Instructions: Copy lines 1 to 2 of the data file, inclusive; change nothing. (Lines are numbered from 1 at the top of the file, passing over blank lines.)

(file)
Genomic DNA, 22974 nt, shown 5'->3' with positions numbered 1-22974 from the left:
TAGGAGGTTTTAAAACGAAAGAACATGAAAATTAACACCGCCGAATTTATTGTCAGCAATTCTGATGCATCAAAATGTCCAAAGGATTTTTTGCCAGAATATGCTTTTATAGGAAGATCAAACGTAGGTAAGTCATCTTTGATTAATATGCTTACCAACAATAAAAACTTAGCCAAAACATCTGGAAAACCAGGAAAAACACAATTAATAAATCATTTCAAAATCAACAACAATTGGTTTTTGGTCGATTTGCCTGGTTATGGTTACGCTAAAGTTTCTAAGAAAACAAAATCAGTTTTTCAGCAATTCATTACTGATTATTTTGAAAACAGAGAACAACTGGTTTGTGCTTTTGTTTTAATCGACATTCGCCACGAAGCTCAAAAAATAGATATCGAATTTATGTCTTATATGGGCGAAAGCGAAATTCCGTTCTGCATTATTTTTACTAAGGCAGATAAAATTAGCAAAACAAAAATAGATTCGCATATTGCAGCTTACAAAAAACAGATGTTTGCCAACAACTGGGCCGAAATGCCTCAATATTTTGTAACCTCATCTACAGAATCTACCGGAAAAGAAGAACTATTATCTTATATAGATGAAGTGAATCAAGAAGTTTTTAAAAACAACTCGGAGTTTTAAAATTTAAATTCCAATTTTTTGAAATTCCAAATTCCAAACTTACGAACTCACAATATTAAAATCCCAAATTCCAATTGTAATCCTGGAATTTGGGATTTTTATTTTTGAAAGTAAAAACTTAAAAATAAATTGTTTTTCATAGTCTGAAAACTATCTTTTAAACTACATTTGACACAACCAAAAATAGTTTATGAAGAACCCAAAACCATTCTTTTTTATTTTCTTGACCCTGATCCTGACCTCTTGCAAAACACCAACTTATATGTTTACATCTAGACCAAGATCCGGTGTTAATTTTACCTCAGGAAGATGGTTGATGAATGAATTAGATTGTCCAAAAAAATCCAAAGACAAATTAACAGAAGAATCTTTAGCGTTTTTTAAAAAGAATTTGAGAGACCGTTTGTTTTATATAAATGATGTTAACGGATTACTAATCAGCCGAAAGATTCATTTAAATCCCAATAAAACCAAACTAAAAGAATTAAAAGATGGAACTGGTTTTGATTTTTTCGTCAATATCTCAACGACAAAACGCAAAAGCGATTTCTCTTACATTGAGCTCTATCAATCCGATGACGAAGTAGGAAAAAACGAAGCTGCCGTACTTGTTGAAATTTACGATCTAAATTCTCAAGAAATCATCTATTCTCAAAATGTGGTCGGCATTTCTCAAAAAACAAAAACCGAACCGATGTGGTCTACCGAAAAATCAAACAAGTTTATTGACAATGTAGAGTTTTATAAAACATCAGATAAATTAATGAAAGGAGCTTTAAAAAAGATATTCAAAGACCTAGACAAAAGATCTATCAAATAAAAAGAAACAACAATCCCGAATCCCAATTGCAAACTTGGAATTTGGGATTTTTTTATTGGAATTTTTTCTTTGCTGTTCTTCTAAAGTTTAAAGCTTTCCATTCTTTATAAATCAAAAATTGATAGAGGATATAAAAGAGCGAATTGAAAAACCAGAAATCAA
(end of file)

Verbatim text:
Genomic DNA, 22974 nt, shown 5'->3' with positions numbered 1-22974 from the left:
TAGGAGGTTTTAAAACGAAAGAACATGAAAATTAACACCGCCGAATTTATTGTCAGCAATTCTGATGCATCAAAATGTCCAAAGGATTTTTTGCCAGAATATGCTTTTATAGGAAGATCAAACGTAGGTAAGTCATCTTTGATTAATATGCTTACCAACAATAAAAACTTAGCCAAAACATCTGGAAAACCAGGAAAAACACAATTAATAAATCATTTCAAAATCAACAACAATTGGTTTTTGGTCGATTTGCCTGGTTATGGTTACGCTAAAGTTTCTAAGAAAACAAAATCAGTTTTTCAGCAATTCATTACTGATTATTTTGAAAACAGAGAACAACTGGTTTGTGCTTTTGTTTTAATCGACATTCGCCACGAAGCTCAAAAAATAGATATCGAATTTATGTCTTATATGGGCGAAAGCGAAATTCCGTTCTGCATTATTTTTACTAAGGCAGATAAAATTAGCAAAACAAAAATAGATTCGCATATTGCAGCTTACAAAAAACAGATGTTTGCCAACAACTGGGCCGAAATGCCTCAATATTTTGTAACCTCATCTACAGAATCTACCGGAAAAGAAGAACTATTATCTTATATAGATGAAGTGAATCAAGAAGTTTTTAAAAACAACTCGGAGTTTTAAAATTTAAATTCCAATTTTTTGAAATTCCAAATTCCAAACTTACGAACTCACAATATTAAAATCCCAAATTCCAATTGTAATCCTGGAATTTGGGATTTTTATTTTTGAAAGTAAAAACTTAAAAATAAATTGTTTTTCATAGTCTGAAAACTATCTTTTAAACTACATTTGACACAACCAAAAATAGTTTATGAAGAACCCAAAACCATTCTTTTTTATTTTCTTGACCCTGATCCTGACCTCTTGCAAAACACCAACTTATATGTTTACATCTAGACCAAGATCCGGTGTTAATTTTACCTCAGGAAGATGGTTGATGAATGAATTAGATTGTCCAAAAAAATCCAAAGACAAATTAACAGAAGAATCTTTAGCGTTTTTTAAAAAGAATTTGAGAGACCGTTTGTTTTATATAAATGATGTTAACGGATTACTAATCAGCCGAAAGATTCATTTAAATCCCAATAAAACCAAACTAAAAGAATTAAAAGATGGAACTGGTTTTGATTTTTTCGTCAATATCTCAACGACAAAACGCAAAAGCGATTTCTCTTACATTGAGCTCTATCAATCCGATGACGAAGTAGGAAAAAACGAAGCTGCCGTACTTGTTGAAATTTACGATCTAAATTCTCAAGAAATCATCTATTCTCAAAATGTGGTCGGCATTTCTCAAAAAACAAAAACCGAACCGATGTGGTCTACCGAAAAATCAAACAAGTTTATTGACAATGTAGAGTTTTATAAAACATCAGATAAATTAATGAAAGGAGCTTTAAAAAAGATATTCAAAGACCTAGACAAAAGATCTATCAAATAAAAAGAAACAACAATCCCGAATCCCAATTGCAAACTTGGAATTTGGGATTTTTTTATTGGAATTTTTTCTTTGCTGTTCTTCTAAAGTTTAAAGCTTTCCATTCTTTATAAATCAAAAATTGATAGAGGATATAAAAGAGCGAATTGAAAAACCAGAAATCAA